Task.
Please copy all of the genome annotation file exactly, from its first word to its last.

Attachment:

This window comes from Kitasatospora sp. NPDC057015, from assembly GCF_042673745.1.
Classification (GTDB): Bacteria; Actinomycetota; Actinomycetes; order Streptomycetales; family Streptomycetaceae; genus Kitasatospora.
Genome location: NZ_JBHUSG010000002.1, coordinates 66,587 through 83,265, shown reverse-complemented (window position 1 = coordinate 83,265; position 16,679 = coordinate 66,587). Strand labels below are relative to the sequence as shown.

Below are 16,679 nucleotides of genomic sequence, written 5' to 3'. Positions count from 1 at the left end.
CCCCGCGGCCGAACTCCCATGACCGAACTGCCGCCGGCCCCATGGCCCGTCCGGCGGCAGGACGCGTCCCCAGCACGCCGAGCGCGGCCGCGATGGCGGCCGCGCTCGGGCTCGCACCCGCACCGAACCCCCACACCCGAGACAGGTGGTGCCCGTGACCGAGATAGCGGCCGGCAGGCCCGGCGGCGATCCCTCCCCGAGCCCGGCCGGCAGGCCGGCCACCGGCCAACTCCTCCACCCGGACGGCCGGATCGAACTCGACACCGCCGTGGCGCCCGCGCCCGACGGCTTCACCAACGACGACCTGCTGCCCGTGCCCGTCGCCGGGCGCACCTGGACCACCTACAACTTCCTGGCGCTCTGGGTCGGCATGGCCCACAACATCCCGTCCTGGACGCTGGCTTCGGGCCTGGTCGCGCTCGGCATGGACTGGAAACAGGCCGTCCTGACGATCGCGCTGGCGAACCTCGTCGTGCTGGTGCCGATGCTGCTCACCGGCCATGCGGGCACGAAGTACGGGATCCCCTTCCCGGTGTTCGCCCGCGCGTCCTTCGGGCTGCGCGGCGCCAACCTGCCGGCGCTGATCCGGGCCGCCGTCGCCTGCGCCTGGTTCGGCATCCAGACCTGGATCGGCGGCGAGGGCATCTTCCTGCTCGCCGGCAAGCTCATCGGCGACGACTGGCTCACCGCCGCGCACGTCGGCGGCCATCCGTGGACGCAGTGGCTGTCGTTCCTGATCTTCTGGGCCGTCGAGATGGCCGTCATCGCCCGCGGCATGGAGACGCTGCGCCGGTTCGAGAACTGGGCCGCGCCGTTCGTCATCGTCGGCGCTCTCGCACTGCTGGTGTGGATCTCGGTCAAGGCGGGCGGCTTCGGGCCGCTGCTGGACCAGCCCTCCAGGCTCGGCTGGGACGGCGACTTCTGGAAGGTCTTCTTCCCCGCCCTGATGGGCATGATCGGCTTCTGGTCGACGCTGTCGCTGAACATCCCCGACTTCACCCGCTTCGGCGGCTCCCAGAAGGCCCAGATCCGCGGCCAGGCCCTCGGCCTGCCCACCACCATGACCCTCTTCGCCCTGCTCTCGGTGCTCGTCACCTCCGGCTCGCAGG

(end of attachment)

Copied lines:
This window comes from Kitasatospora sp. NPDC057015, from assembly GCF_042673745.1.
Classification (GTDB): Bacteria; Actinomycetota; Actinomycetes; order Streptomycetales; family Streptomycetaceae; genus Kitasatospora.
Genome location: NZ_JBHUSG010000002.1, coordinates 66,587 through 83,265, shown reverse-complemented (window position 1 = coordinate 83,265; position 16,679 = coordinate 66,587). Strand labels below are relative to the sequence as shown.

Below are 16,679 nucleotides of genomic sequence, written 5' to 3'. Positions count from 1 at the left end.
CCCCGCGGCCGAACTCCCATGACCGAACTGCCGCCGGCCCCATGGCCCGTCCGGCGGCAGGACGCGTCCCCAGCACGCCGAGCGCGGCCGCGATGGCGGCCGCGCTCGGGCTCGCACCCGCACCGAACCCCCACACCCGAGACAGGTGGTGCCCGTGACCGAGATAGCGGCCGGCAGGCCCGGCGGCGATCCCTCCCCGAGCCCGGCCGGCAGGCCGGCCACCGGCCAACTCCTCCACCCGGACGGCCGGATCGAACTCGACACCGCCGTGGCGCCCGCGCCCGACGGCTTCACCAACGACGACCTGCTGCCCGTGCCCGTCGCCGGGCGCACCTGGACCACCTACAACTTCCTGGCGCTCTGGGTCGGCATGGCCCACAACATCCCGTCCTGGACGCTGGCTTCGGGCCTGGTCGCGCTCGGCATGGACTGGAAACAGGCCGTCCTGACGATCGCGCTGGCGAACCTCGTCGTGCTGGTGCCGATGCTGCTCACCGGCCATGCGGGCACGAAGTACGGGATCCCCTTCCCGGTGTTCGCCCGCGCGTCCTTCGGGCTGCGCGGCGCCAACCTGCCGGCGCTGATCCGGGCCGCCGTCGCCTGCGCCTGGTTCGGCATCCAGACCTGGATCGGCGGCGAGGGCATCTTCCTGCTCGCCGGCAAGCTCATCGGCGACGACTGGCTCACCGCCGCGCACGTCGGCGGCCATCCGTGGACGCAGTGGCTGTCGTTCCTGATCTTCTGGGCCGTCGAGATGGCCGTCATCGCCCGCGGCATGGAGACGCTGCGCCGGTTCGAGAACTGGGCCGCGCCGTTCGTCATCGTCGGCGCTCTCGCACTGCTGGTGTGGATCTCGGTCAAGGCGGGCGGCTTCGGGCCGCTGCTGGACCAGCCCTCCAGGCTCGGCTGGGACGGCGACTTCTGGAAGGTCTTCTTCCCCGCCCTGATGGGCATGATCGGCTTCTGGTCGACGCTGTCGCTGAACATCCCCGACTTCACCCGCTTCGGCGGCTCCCAGAAGGCCCAGATCCGCGGCCAGGCCCTCGGCCTGCCCACCACCATGACCCTCTTCGCCCTGCTCTCGGTGCTCGTCACCTCCGGCTCGCAGG